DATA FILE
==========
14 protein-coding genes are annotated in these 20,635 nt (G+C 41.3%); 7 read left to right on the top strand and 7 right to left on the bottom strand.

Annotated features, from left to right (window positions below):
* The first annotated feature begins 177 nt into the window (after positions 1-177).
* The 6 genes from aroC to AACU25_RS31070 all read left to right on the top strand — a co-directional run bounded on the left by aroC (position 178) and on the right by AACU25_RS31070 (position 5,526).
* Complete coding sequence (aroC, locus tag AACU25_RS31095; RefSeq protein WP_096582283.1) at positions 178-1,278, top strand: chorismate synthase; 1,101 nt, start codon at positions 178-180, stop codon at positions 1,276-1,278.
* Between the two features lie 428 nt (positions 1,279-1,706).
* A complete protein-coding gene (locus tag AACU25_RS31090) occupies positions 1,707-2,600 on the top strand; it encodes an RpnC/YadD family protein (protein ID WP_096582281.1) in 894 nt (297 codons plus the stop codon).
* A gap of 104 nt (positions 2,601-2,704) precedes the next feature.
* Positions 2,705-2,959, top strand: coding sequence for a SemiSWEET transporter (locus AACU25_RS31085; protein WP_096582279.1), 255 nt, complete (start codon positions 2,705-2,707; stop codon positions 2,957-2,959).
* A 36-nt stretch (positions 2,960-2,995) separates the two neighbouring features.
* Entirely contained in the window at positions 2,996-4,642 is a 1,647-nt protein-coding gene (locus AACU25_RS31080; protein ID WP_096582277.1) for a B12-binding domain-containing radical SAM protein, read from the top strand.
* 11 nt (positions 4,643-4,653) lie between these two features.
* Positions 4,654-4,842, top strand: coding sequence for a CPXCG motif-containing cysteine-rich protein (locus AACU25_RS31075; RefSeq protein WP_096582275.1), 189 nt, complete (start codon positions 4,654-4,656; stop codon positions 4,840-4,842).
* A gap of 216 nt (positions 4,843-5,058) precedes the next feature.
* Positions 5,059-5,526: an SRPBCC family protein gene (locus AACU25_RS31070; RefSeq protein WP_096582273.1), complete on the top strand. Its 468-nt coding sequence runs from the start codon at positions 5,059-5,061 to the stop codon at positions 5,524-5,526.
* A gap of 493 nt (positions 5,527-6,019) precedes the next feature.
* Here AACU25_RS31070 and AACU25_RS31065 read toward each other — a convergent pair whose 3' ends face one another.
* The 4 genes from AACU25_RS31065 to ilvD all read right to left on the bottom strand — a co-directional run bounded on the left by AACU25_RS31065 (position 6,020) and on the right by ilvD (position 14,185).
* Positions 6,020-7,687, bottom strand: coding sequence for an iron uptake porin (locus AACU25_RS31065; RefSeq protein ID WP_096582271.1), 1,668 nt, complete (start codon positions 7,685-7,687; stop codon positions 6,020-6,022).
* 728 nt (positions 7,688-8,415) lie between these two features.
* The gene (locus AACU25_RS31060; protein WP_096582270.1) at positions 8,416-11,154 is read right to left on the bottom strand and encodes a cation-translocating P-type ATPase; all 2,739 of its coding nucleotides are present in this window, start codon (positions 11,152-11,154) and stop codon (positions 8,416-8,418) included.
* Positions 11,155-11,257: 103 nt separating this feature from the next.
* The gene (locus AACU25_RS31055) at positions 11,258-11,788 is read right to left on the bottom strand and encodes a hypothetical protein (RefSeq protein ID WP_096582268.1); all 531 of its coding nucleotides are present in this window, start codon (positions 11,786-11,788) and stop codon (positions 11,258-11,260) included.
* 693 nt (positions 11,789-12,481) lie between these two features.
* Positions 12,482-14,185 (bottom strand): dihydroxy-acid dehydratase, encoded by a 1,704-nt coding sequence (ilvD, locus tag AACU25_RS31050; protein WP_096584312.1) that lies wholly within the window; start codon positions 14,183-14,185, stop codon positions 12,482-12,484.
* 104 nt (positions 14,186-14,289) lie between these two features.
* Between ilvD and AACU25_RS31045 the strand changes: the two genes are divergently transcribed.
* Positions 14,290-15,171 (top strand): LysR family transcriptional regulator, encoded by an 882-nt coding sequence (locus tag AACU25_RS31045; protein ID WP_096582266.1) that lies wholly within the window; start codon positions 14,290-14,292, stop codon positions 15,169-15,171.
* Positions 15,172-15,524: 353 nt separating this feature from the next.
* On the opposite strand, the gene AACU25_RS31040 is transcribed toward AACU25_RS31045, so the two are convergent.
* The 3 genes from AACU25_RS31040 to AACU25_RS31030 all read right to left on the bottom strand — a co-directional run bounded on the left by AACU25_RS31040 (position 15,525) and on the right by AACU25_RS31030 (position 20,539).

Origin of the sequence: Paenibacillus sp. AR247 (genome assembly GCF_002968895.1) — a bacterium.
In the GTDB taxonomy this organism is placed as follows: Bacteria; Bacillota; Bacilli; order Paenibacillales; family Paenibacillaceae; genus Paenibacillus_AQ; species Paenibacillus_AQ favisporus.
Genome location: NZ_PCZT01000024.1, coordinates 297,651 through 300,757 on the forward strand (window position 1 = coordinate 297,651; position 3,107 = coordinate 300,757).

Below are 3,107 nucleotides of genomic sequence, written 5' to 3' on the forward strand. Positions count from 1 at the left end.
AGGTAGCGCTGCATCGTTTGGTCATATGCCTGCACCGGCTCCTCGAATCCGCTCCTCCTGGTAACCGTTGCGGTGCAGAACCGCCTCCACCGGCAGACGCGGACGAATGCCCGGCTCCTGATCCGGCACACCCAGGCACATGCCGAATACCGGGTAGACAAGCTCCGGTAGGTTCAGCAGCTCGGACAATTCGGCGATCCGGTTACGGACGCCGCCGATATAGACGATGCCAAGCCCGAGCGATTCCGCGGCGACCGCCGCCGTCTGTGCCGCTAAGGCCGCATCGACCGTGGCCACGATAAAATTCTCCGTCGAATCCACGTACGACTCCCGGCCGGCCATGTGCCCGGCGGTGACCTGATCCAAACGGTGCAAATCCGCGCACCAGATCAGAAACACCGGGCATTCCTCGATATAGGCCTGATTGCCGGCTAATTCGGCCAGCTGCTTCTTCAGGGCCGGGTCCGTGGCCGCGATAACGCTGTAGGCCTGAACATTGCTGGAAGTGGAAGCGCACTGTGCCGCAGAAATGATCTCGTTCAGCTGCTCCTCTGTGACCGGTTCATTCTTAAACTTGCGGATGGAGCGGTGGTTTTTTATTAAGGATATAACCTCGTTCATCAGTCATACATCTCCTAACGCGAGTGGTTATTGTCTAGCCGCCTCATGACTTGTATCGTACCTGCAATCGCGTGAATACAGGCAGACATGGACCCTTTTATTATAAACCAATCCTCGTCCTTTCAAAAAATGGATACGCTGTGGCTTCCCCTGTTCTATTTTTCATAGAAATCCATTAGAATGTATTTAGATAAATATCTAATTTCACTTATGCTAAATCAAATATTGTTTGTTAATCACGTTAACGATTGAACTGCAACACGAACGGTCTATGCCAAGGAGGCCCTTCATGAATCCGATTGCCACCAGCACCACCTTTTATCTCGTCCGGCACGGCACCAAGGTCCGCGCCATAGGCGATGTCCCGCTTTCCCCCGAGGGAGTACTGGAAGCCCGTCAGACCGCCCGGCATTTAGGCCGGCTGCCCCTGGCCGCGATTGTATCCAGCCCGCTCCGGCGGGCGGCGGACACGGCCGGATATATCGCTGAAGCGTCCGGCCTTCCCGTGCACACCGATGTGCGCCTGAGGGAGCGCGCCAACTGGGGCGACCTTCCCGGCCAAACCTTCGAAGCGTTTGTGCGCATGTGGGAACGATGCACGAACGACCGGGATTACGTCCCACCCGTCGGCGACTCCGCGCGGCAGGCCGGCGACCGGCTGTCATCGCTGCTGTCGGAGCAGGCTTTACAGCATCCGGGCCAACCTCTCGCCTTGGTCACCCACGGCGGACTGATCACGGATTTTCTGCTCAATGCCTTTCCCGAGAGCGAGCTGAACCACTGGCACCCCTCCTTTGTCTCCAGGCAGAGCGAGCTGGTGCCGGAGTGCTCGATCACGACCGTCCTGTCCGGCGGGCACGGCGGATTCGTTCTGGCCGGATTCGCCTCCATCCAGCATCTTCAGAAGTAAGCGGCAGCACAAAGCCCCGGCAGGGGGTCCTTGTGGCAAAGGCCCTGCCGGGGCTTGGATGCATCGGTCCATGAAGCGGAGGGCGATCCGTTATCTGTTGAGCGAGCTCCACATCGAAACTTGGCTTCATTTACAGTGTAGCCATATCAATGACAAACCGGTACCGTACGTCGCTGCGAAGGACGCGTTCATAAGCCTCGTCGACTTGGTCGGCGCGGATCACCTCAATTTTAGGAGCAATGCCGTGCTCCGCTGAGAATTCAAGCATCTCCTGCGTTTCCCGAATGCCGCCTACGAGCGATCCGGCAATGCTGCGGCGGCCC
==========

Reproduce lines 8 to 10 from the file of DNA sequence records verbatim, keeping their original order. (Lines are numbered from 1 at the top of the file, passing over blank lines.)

* A gap of 104 nt (positions 2,601-2,704) precedes the next feature.
* Positions 2,705-2,959, top strand: coding sequence for a SemiSWEET transporter (locus AACU25_RS31085; protein WP_096582279.1), 255 nt, complete (start codon positions 2,705-2,707; stop codon positions 2,957-2,959).
* A 36-nt stretch (positions 2,960-2,995) separates the two neighbouring features.